“What is your sexual orientation?” In Brazil, where queer people have historically been ignored and excluded from official statistics, this question holds special significance for the LGBTQ+ community
Brazil recently took a small step toward positive change when the country’s national statistics agency, IBGE, published its latest National Health Survey, which for the first time included questions about sexual orientation. According to the survey, based on data collected in 2019, around 2.9 million Brazilians identify as homosexual or bisexual. (The multiple-choice questionnaire was limited to four options – heterosexual, homosexual, bisexual, or “don’t know” – thus omitting transgender and nonbinary identities).
Despite this encouraging development, the IBGE still refuses to include questions about sexual orientation and gender identity in Brazil’s national census. In June, a federal court rejected an effort by the Public Prosecutor’s Office to force the agency to incorporate these questions.
Many leading economies have already done so. Canada’s 2021 census asked respondents what their gender identity is and what sex they were assigned at birth. The United Kingdom’s latest census included a voluntary question on sexual orientation. Australia’s recent census offered the option of identifying as male, female, or nonbinary. And the United States Census Bureau is still researching which questions to ask and how to ask them.
But ignoring or excluding the LGBTQ+ community remains the norm in many developing countries. According to Kenyan doctor and human-rights activist Stellah Wairimu Bosire, censuses are an important tool in government planning, and excluding the queer community means that policies targeting employment, health, and homelessness do not consider the specific needs of LGBTQ+ people. A 2019 report by the Arcus Foundation on violence against LGBTQ+ people in five African countries found that accurate data can also help LGBTQ-focused NGOs better target interventions, evaluate their impact, and improve advocacy efforts.
In the absence of official statistics, some civil-society organizations have built their own datasets. Brazil, for example, is the world leader in recorded murders of LGBTQ+ people. We know this because a trans-rights group, ANTRA, documented the numbers, names, and stories of the 140 trans people murdered in the country in 2021. Trans-rights groups in other parts of the world, including Letra Ese in Mexico, Helem in Lebanon, and TGEU in Europe, have been doing similar work.
Almost every day, queer researchers send me requests to complete surveys, take part in interviews, or fill out forms. While this research sheds light on our shared experiences, very little of it reaches national audiences, and almost none comes from governments. The lack of official data renders me and my community invisible. It makes it extremely difficult to promote our interests and protect our rights, thereby denying us the fundamental rights of citizenship.
This is no accident or oversight. In his book Queer Data, Kevin Guyan notes that decisions about what to ask in official surveys reflect the surveyors’ views. If statisticians and politicians don’t see LGBTQ-phobia as a problem, or wish to suppress our community’s demands, why would they include relevant questions in the census? And so trans people remain invisible, and homophobic violence, exclusion, and poverty are allowed to persist.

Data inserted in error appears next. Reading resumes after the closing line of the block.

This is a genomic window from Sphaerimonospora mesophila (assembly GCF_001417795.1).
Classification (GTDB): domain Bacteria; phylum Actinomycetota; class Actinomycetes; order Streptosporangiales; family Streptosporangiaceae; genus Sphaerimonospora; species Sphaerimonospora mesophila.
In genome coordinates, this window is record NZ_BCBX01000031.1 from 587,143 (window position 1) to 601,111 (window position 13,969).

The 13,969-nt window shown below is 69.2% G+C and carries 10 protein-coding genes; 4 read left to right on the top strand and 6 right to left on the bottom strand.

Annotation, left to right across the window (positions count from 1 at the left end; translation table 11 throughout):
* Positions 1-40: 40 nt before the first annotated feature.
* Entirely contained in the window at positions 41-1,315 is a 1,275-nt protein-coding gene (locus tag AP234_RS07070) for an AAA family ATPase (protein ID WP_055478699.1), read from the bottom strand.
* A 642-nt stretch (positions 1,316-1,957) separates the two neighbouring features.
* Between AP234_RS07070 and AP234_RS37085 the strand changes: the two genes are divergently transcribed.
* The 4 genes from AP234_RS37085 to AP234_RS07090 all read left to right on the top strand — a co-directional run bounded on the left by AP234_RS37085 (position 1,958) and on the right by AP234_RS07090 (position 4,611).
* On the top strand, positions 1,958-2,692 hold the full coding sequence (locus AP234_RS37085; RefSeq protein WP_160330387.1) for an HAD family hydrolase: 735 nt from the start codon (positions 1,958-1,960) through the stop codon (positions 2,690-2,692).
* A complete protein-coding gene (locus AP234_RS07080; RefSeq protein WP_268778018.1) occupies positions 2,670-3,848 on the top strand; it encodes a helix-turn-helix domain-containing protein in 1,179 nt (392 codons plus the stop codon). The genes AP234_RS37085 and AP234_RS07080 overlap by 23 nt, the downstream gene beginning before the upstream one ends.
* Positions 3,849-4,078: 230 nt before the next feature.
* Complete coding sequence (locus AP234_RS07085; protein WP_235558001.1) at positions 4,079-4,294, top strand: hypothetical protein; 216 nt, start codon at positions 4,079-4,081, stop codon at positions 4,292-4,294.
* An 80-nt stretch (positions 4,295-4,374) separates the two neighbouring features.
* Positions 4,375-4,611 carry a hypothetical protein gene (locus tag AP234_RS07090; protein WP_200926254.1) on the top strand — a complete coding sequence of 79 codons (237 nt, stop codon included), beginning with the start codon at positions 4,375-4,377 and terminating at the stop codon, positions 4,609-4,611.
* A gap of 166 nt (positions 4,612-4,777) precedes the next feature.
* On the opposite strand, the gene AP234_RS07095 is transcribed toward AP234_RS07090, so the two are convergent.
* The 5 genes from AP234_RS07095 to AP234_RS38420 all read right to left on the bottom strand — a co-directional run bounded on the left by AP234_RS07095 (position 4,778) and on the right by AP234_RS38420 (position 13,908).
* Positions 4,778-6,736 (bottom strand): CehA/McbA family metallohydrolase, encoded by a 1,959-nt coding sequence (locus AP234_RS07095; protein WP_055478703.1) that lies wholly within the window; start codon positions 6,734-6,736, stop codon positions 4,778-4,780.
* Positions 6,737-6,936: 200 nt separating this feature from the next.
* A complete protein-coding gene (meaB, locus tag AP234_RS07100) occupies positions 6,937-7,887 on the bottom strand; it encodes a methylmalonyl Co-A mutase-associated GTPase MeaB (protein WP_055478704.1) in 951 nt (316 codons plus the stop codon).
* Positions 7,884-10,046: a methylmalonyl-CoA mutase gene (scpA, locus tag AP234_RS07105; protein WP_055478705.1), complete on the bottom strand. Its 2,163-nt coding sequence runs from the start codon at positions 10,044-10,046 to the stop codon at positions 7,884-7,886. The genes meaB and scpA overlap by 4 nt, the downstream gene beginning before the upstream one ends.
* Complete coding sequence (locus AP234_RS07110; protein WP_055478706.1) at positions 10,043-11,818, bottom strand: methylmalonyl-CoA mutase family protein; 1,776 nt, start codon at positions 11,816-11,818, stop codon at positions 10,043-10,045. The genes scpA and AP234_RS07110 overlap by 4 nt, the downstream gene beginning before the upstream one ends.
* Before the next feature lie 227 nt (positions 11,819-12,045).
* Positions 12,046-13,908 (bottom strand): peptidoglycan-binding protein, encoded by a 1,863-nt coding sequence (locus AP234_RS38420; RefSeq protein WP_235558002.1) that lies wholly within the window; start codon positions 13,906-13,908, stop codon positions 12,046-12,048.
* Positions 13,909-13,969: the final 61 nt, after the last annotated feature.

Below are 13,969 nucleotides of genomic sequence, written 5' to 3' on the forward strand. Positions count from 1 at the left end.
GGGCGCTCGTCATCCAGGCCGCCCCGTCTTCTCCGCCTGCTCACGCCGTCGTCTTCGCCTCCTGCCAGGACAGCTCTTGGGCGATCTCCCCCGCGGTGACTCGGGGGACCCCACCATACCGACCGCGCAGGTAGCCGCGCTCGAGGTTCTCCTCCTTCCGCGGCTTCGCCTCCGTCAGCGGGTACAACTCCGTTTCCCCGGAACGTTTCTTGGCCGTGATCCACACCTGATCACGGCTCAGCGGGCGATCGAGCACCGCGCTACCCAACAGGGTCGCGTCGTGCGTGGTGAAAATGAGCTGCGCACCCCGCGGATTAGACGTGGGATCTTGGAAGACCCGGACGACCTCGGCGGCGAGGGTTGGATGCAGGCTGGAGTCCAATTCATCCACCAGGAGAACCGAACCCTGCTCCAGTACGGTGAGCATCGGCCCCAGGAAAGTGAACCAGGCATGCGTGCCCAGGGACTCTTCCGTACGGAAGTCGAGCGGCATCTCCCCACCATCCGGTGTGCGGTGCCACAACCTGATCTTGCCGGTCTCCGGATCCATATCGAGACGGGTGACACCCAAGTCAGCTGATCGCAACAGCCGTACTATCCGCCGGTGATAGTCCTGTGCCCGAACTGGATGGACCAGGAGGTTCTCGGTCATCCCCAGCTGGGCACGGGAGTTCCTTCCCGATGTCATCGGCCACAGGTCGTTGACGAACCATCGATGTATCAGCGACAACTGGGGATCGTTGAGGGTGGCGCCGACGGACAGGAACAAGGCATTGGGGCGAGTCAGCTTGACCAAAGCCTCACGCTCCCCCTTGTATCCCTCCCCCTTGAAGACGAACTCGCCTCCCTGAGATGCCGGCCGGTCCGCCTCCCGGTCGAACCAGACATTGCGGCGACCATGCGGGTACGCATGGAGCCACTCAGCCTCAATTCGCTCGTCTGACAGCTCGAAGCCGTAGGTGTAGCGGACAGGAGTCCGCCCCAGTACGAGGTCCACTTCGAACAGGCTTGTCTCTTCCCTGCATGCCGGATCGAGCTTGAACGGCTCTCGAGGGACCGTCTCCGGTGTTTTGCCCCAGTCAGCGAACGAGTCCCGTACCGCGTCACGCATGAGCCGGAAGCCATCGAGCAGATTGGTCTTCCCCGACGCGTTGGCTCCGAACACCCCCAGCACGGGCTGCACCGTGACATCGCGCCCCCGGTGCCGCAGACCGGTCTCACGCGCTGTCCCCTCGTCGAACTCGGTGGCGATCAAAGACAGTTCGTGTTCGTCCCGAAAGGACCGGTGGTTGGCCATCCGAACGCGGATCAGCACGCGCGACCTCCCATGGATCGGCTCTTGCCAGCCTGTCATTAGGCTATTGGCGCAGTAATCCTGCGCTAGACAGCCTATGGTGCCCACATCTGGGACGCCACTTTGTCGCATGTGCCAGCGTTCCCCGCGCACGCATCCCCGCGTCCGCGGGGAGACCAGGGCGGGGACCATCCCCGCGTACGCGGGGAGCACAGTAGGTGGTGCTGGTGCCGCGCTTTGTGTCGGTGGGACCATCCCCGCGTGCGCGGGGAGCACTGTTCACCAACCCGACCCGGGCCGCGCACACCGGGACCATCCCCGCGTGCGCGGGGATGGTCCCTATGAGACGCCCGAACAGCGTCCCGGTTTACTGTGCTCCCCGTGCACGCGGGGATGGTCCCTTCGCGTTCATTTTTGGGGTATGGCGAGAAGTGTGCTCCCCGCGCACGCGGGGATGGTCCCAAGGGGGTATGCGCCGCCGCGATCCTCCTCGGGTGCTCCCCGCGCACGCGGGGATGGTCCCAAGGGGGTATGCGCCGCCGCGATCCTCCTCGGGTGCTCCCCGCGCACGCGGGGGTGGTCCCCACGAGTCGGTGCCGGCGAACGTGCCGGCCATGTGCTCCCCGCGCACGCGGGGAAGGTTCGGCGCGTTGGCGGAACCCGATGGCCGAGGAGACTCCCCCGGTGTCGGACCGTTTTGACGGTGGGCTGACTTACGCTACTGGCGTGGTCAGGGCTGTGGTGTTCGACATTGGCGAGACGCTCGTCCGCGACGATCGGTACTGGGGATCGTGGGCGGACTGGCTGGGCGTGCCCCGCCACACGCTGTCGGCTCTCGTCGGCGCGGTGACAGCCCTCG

Even when official surveys include questions on gender identity and lived experiences, the numbers are likely underreported, owing largely to a lack of trust. Many members of the LGBTQ+ community do not feel safe sharing details about their life with government agencies. After all, Brazil’s dismal failure to protect trans people’s lives speaks for itself, and US-based studies consistently find that sexual and gender minorities experience disproportionately higher levels of violence.
Moreover, such violence is often a handmaiden of fascism. In Nazi Germany, the authorities created “pink lists” of individuals charged with the then-crime of being homosexual. Many were sent to concentration camps. The law banning homosexuality remained on the statute books in West Germany until 1994 and was used to prosecute some 100,000 people. More recently, Russian troops in Ukraine have reportedly been circulating a list of LGBTQ+ activists.
Regardless of how people respond to questions about sexual orientation and gender identity, merely asking them is an affirmation. It makes people feel seen, normalizes gender diversity, and brings us closer to full citizenship rights.
In Brazil, the IBGE blamed budget cuts for its refusal to include LGBTQ-related questions in the 2022 census, claiming that their inclusion would cause delays. The judiciary has accepted these largely bureaucratic arguments, ignoring the struggles, pains, and experiences of the queer community in the name of pragmatism.
Brazil is just one front in a global battle for inclusion. Recently, the World Bank published a cross-national analysis of laws affecting LGBTQ+ communities in 16 countries. This pioneering study is a huge achievement, but the scarcity of data means that conducting international or comparative analyses of LGBTQ+ rights remains a highly frustrating experience.
Following the census battle, the IBGE announced plans to incorporate LGBTQ-related questions in smaller surveys in 2023 and 2024. This is a welcome development, but there is still a long way to go.
Politicians must understand that any national census or survey that does not include the LGBTQ+ community will not accurately represent their citizenry. Another decade without data would mean another decade without adequate policies, perpetuating the historical injustices that have kept our community poor, vulnerable, and forgotten.
Egerton Neto, a Brazilian LGBT+ activist, is an Aspen New Voices Fellow